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DR Congo former warlord says he would back opposition candidate

Former vice-president of DR Congo Jean-Pierre Bemba is one of six hopefuls excluded by the election commission from the December 23 vote © AFP/File / JOHN THYS

Kinshasa, Democratic Republic of Congo, Sep 17 – Former warlord Jean-Pierre Bemba said Monday he would be willing to support an opposition candidate in DR Congo’s much-delayed presidential election, which he is banned from standing in.

Bemba, one of six hopefuls excluded by the election commission from the December 23 vote, told magazine Jeune Afrique the country is still “very far” from holding a democratic election.

“But if the elections take place under (democratic) conditions, and if the opposition unites behind one candidate, then yes… I will support that person and I will make them win,” he said.

Bemba has previously accused President Joseph Kabila of trying to hand-pick a successor by eliminating serious rivals, branding the vote a “parody” after he was barred from contesting earlier this month.

The former Belgian colony has not seen a peaceful transition of power since 1960.

Kabila — in power since 2001 despite his second and final term ending two years ago — said in August he will not run again after keeping silent on the issue for months, fuelling tension and deadly unrest in the volatile central African nation.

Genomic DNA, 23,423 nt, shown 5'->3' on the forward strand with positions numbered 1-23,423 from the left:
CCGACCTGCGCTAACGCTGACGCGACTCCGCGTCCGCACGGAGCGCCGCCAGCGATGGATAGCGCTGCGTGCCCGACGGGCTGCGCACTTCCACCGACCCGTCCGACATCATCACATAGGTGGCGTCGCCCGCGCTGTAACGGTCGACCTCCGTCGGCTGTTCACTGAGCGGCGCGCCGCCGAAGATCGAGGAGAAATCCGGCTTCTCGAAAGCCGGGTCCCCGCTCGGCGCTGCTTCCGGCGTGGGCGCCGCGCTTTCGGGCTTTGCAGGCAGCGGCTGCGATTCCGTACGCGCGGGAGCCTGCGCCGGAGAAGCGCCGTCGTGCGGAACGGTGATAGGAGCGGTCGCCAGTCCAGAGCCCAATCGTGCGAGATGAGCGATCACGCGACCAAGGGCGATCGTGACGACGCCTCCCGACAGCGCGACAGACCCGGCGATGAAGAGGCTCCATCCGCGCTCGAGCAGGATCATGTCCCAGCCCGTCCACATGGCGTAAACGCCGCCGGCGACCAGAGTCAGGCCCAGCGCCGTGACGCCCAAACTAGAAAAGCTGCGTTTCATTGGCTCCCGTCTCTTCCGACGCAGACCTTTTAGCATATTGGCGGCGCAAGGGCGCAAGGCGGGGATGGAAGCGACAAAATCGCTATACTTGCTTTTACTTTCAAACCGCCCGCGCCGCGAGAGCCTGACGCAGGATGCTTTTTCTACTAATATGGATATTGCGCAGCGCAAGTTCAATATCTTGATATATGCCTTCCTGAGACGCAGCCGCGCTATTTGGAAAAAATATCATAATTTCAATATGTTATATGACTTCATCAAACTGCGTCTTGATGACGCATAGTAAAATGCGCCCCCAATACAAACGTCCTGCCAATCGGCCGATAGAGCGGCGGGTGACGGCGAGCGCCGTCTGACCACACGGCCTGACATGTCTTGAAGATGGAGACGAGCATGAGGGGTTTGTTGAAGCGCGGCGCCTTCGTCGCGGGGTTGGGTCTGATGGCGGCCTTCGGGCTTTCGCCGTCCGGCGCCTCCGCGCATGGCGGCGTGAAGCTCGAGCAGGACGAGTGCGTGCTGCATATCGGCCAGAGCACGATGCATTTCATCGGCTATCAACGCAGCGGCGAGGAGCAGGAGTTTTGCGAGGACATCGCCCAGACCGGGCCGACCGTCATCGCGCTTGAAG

The president has named his former interior minister Ramazani Shadary as his chosen successor.

In an interview headlined “Kabila was scared of me”, Bemba said any call to boycott the election “would not be my personal decision, but that of the opposition”.

Bemba, who was vice-president of an interim government between 2003 and 2006, had appealed the decision to exclude him from running in the election.

But the Constitutional Court upheld the ban, citing his conviction by the International Criminal Court (ICC) for bribing witnesses at his war crimes trial.

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Bemba has been acquitted of charges of murder, rape and pillaging committed by his private army in the neighbouring Central African Republic in 2002-3, but is due to be sentenced Monday over the bribery conviction.

Bemba told the magazine that the ICC prohibits him from commenting on the case, but added that bribing witnesses did not constitute corruption.

“In DR Congo’s penal code, corruption and perjury are defined by two different articles of law,” he said.


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